I’ve just discovered a gem on Netflix . For a limited time, the epic Ken Burns series “The Civil War ” is streaming in its entirety—all nine “Ken Burns effect” episodes of daguerreotype goodness. Even “Orange is the New Black” will have to go on hiatus for me to soak in the uninterrupted hours of PBS history bliss.
So I recently pressed play to the tune of tranquil narration:
“…in 1861, most of the nation’s 31 million people lived peaceably on farms and in small towns…”
On face value, this is a factual statement, combined with the infamous pan across black and white images of 1861 pastoral America.
Unfortunately I can’t keep watching.
For me, this assertion epitomizes the glaring historical inaccuracy that saturates the United States and perpetuates a culture of inequality and racism that has very real life threatening consequences on American minorities.
In 1861 (estimated from 1860 census figures), the United States did indeed have 31 million people, and 4 million of those people were slaves. A life of slavery, by definition, cannot reasonably be referred to as peaceable; it is a life of violence, terror and dehumanization. Nor can people held as slaves be lumped into the peaceable lives of farms and small towns, as they enjoyed none of the private or civic benefits of such economic and social structures. These figures furthermore wholly omit the tens of thousands of Native Americans whose existence, first obliterated, has been largely ignored to this day.
This kind of benign blanket statement is exceptionally dangerous. It perpetuates a myth in which we are able to dismiss the violent foundations of our society as irrelevant to our daily lives, when in fact the history and cycles of violence and subjugation continue to plague modern generations.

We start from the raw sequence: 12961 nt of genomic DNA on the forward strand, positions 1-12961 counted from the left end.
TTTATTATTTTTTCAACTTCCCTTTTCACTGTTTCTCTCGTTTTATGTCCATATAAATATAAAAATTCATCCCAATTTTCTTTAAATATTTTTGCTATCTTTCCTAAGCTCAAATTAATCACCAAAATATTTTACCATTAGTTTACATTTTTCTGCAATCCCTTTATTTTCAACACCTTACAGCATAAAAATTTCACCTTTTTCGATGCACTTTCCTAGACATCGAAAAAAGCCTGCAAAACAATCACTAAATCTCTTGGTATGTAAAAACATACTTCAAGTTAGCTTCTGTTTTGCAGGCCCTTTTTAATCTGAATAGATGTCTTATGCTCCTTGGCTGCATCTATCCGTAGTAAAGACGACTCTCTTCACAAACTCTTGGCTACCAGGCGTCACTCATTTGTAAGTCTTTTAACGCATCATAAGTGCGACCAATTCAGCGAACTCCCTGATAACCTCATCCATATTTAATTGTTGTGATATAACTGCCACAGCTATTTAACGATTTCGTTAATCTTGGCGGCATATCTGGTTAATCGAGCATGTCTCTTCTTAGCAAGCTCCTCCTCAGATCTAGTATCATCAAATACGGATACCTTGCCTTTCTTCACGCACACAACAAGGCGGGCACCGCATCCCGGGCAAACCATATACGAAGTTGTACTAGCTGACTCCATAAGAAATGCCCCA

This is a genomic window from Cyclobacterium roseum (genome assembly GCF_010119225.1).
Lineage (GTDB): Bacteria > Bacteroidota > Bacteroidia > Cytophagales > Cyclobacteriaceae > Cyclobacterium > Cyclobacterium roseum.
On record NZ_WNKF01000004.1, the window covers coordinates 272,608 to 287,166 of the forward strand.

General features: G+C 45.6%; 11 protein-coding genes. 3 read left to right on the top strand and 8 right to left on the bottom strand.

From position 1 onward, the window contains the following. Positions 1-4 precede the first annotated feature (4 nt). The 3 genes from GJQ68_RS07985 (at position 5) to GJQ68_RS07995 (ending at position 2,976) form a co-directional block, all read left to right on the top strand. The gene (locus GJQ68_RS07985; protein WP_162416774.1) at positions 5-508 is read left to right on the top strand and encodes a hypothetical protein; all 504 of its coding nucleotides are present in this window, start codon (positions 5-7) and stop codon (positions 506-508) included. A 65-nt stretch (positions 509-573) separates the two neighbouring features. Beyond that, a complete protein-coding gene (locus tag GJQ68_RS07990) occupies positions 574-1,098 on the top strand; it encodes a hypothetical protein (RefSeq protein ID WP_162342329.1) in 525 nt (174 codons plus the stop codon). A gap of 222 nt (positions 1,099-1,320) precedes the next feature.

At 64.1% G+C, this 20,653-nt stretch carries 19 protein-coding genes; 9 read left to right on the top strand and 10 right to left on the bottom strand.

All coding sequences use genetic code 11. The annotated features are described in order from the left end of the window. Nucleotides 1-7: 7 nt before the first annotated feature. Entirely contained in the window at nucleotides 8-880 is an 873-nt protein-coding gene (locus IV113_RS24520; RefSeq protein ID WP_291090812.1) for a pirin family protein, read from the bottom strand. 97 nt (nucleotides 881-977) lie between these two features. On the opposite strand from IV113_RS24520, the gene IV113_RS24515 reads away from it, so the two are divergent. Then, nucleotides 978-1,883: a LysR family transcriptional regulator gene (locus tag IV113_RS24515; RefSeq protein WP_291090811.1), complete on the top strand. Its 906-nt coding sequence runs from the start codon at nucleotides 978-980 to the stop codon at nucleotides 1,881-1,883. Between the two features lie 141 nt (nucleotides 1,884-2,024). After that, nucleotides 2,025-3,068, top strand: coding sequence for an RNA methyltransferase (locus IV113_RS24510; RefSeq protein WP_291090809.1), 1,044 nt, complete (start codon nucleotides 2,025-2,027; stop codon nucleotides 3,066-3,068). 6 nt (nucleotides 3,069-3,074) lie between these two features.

You don’t have to take my word for it. Ta-Hehisi Coates' recent should-be-required-reading Atlantic piece “The Case for Reparations ,” breaks down in very plain English exactly how slavery and white supremacy has real economic and social impact on black Americans in 2014. Reparations, while monetarily justified, are really about “full acceptance of our collective biography and its consequences.”
The way we write our history matters. It sets the framework for our understanding of the past and the present. It creates a reality by which we judge our everyday experiences. When we write a history that omits the violence of slavery, even in passing, we are carrying on its legacy.
As documentary filmmakers we weave stories that create a version of reality. This reality frames the reactions, conclusions and memories of our audiences. It’s a colossal responsibility that includes the need to reeducate ourselves about myths and prejudices that are not only surviving but thriving.
This essay is not an indictment of Ken Burns, a filmmaker for whom I have the greatest respect and admiration and who has contributed to and helped paved the way for independent and creative storytelling.
But this is a call to action.
What if Ken Burns rewrote the narration for “The Civil War” in which the truth about our history of violence is front and center—a history of violence that is not about war or the Union or secession, or even abolition, but about how we treat people who are not white.
“To celebrate freedom and democracy while forgetting America’s origins in a slavery economy is patriotism à la carte.” Ta-Hehisi Coates
Re-writing “The Civil War” could change the way future generations remember U.S. history. The notoriety of this celebrated documentary series demonstrates that we as documentary filmmakers have the power to write history. What will you choose to do with it?